The 233 influenza A(H3N2) viruses tested showed susceptibility to both drugs.
Of the 292 influenza B viruses tested, 291 showed susceptibility to both drugs; 1 virus showing reduced inhibition for oseltamivir, and normal inhibition for zanamivir, was detected in the United Kingdom in an outpatient without exposure to antiviral treatment. There is no indication of the spread of resistant viruses.
The 44 influenza A(H1N1)pdm09 and 19 influenza A(H3N2) viruses screened for susceptibility to adamantanes were found to be resistant.
Outpatient surveillance for influenza-like illness (ILI) and/or acute respiratory infection (ARI)
A few countries, mainly in the eastern part of the Region, reported increasing influenza activity for week 11/2013 (Map 4). In week 11/2013, only 1 (Bosnia and Herzegovina) reported high intensity, in contrast to 4 countries during week 10/2013 (Map 2). At the same time, most countries continued reporting widespread/regional circulation of influenza (Map 3).
Of the countries that have established epidemic thresholds, 4 (the Czech Republic, France, Israel and Kazakhstan) reported ILI/ARI consultation rates below their national threshold levels.
The percentage of sentinel specimens testing positive for influenza has decreased in comparison with week 10/2013; 1571 sentinel specimens were tested of which 634 (40%) were positive for influenza (Fig. 5).
In the 20 countries testing 20 or more sentinel specimens, influenza positivity ranged from 11% to 76%, with a median of 42% (mean: 43%).
Of the 634 influenza-positive specimens from sentinel sources, 59% were positive for influenza B.
The proportion of sentinel samples testing positive for influenza B has gradually increased since week 03/2013 (Fig. 6a). As in the two previous weeks, most of these detections were reported by Germany and Spain. Fig. 6b gives a detailed overview of cumulative influenza virus detections by type and subtype since week 40/2012. Click here for a detailed overview in a table format.
Hospital surveillance for SARI
In week 11/2013 the number of SARI hospitalizations decreased in comparison with previous weeks, but remained above pre-season levels (Fig. 7). This trend indicates that SARI hospitalization has peaked for the season in Belgium, Kyrgyzstan and Slovakia, concurrently with overall declines in outpatient ILI or ARI consultation rates.
During week 11/2013 Armenia, Georgia, the Russian Federation and Ukraine showed increases in cases in the groups aged 30–64 and/or ≥65 years, coinciding with increased influenza-positivity rates and concurrent with increases in ARI/ILI consultation rates.
In general, at the beginning of the season, a relatively large portion of sentinel SARI hospitalizations occurred in the group aged 0–4. With increases in influenza activity, there have been associated increases in the relative proportions of SARI hospitalizations in older children, young adults and adults.
For week 11/2013, 13 countries (Albania, Armenia, Belarus, Belgium, Georgia, Kazakhstan, Kyrgyzstan, the Republic of Moldova, Romania, the Russian Federation, Serbia, Slovakia and Ukraine) reported 130 influenza detections among 356 specimens tested, 65% of which were influenza A (Fig. 8a).
As in week 10/2013, most of the detections were reported by 5 countries (Armenia, Georgia, Romania, the Russian Federation and Ukraine). Since week 40/2012, 5731 SARI specimens have been collected and tested for influenza Click here for a detailed overview in table format.
Among the countries reporting on hospitalization of severe influenza cases to the European Centre for Disease Prevention and Control (ECDC), 111 such cases were reported for week 11/2013. To date, A(H1N1)pdm09, A(H3N2) and influenza B have been detected among hospitalized patients.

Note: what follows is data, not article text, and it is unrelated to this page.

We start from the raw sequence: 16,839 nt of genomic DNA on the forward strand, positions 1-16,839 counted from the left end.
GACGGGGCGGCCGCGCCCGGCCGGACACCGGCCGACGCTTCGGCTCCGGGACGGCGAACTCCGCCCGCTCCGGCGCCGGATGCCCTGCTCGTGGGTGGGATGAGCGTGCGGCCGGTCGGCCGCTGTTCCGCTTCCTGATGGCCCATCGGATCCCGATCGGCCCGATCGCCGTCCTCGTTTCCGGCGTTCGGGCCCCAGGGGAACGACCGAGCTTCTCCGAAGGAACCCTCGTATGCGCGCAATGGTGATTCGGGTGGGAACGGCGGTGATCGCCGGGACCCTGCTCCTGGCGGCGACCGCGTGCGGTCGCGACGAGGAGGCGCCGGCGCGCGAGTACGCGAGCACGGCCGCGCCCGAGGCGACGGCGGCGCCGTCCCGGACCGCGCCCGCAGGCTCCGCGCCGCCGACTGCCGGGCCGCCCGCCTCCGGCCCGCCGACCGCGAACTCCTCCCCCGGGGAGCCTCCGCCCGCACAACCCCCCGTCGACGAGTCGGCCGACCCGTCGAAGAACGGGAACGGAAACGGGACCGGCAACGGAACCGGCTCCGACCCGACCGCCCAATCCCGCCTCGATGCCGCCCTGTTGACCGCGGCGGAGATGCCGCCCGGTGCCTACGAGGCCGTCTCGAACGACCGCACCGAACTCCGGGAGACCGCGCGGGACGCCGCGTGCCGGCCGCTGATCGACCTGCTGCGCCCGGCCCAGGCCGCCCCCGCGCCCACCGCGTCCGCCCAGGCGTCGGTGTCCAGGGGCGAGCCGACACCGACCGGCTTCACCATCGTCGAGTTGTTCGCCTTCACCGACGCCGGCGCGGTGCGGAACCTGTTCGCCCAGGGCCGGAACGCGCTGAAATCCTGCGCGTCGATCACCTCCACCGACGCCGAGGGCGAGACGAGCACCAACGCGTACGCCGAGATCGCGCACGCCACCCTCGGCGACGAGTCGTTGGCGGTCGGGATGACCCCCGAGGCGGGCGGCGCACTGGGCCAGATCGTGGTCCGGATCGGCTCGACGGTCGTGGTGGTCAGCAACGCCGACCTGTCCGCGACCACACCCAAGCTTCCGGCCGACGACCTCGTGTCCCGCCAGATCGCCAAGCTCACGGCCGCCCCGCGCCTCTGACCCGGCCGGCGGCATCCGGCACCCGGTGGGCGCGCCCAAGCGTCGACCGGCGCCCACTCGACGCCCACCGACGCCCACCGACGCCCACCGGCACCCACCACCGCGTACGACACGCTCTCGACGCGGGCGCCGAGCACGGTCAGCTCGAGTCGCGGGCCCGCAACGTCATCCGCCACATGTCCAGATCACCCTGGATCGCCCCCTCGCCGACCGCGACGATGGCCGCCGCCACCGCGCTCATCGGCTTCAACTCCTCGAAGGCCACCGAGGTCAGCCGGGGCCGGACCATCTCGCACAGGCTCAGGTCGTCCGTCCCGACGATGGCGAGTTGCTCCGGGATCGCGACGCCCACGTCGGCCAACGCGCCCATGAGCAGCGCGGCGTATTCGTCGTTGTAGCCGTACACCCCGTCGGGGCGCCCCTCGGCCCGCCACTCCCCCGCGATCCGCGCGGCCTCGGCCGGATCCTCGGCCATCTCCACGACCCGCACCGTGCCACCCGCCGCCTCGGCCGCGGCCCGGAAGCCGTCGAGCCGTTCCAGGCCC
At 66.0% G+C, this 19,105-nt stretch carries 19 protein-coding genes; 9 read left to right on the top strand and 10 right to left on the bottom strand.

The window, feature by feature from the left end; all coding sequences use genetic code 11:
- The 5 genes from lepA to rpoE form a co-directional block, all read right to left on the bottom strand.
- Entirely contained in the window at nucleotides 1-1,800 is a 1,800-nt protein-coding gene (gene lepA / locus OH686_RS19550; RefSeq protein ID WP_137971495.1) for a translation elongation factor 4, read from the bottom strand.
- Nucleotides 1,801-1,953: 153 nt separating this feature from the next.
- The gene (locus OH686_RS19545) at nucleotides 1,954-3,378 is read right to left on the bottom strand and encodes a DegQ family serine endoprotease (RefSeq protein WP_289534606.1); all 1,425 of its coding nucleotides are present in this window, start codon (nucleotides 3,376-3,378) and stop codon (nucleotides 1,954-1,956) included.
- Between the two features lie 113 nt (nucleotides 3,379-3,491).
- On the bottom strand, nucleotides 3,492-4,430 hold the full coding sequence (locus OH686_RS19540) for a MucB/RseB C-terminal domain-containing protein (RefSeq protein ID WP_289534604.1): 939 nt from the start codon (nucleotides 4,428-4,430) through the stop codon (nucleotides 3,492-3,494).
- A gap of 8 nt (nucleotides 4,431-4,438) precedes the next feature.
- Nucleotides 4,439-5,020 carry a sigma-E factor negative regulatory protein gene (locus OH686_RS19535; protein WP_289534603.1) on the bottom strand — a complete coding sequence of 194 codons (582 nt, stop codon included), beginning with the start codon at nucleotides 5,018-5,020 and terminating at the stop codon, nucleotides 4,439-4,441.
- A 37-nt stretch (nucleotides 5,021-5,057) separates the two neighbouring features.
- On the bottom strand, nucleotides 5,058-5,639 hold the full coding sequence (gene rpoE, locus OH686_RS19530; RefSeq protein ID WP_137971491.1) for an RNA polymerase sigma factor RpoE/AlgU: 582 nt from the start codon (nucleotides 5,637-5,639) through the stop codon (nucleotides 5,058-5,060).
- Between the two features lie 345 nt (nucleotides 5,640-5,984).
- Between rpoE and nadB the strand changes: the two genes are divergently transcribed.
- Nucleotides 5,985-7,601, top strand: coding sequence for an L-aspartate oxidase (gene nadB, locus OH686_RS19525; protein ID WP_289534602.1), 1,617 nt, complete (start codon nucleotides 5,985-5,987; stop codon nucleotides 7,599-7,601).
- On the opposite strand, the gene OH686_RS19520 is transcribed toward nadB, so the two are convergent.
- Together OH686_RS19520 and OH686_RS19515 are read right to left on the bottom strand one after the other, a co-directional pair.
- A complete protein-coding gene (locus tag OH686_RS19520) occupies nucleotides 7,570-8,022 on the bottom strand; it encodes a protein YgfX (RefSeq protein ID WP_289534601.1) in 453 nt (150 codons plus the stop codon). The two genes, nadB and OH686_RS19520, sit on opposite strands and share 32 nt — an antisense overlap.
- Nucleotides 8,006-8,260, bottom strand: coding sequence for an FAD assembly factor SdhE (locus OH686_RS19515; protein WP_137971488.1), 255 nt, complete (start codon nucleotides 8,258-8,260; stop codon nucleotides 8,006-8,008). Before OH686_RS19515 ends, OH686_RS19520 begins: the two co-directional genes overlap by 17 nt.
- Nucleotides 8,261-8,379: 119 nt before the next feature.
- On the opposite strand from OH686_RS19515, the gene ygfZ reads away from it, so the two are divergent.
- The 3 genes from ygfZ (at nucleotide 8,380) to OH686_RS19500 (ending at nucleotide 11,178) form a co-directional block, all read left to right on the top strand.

For more information on surveillance of confirmed hospitalized influenza, please see ECDC’s Weekly Influenza Surveillance Overview (WISO) at European Centre for Disease Prevention and Control web site.
Respiratory syncytial virus (RSV)
Based on the data presented by countries reporting on RSV, the positivity rate peaked in week 52/2012, after which the number of detections has continued to decrease gradually (see Country data and graphs for individual country data).
EuroMOMO (European Mortality Monitoring Project)
EuroMOMO is a project set up to develop and operate a routine public health mortality monitoring system to detect and measure, on a real-time basis, excess deaths related to influenza and other possible public health threats across 20 European Union (EU) countries.
Pooled analysis of week 11/2013 data, based on 16 countries or regions, showed a pattern similar to those in the previous weeks, with excess mortality among people aged ≥65 years. This pattern started in week 01/2013 and continues. Mortality in the most recent weeks may be overestimated, however, because of imprecise adjustment of delayed registrations.
For more information about the EUROMOMO mortality monitoring system please click here).
Description of influenza surveillance
Most of the 53 Member States of the WHO European Region monitor influenza activity through surveillance of ILI and/or ARI in primary care clinics, with some countries also conducting hospital-based surveillance for severe disease. Surveillance data in the Region are collected from sentinel and non-sentinel systems. Sentinel data come from a network of designated clinicians who routinely and systematically collect respiratory specimens from ILI, ARI or SARI cases according to standard case definitions. Non-sentinel data come from a variety of other sources, including community outbreaks, general practitioners and hospitals that are not part of the sentinel surveillance system for influenza and may not use a standard case definition for ILI, ARI or SARI. The EuroFlu bulletin collates and interprets epidemiological and virological data from the different surveillance systems in the Region, to provide information on the timing of the influenza season, the spread of influenza, the prevalence and characteristics of circulating influenza viruses according to influenza type and subtype (A(H3N2) and A(H1N1)pdm09) or lineage (B/Victoria of B/Yamagata), and severity. In addition, influenza viruses are assessed each season for their antigenic and genetic characteristics, to determine the extent of their antigenic and genetic similarity to the viruses included in the seasonal influenza vaccine and the prevalence of mutations that affect pathogenicity or are associated with reduced susceptibility to antiviral drugs.
Country comments (where available)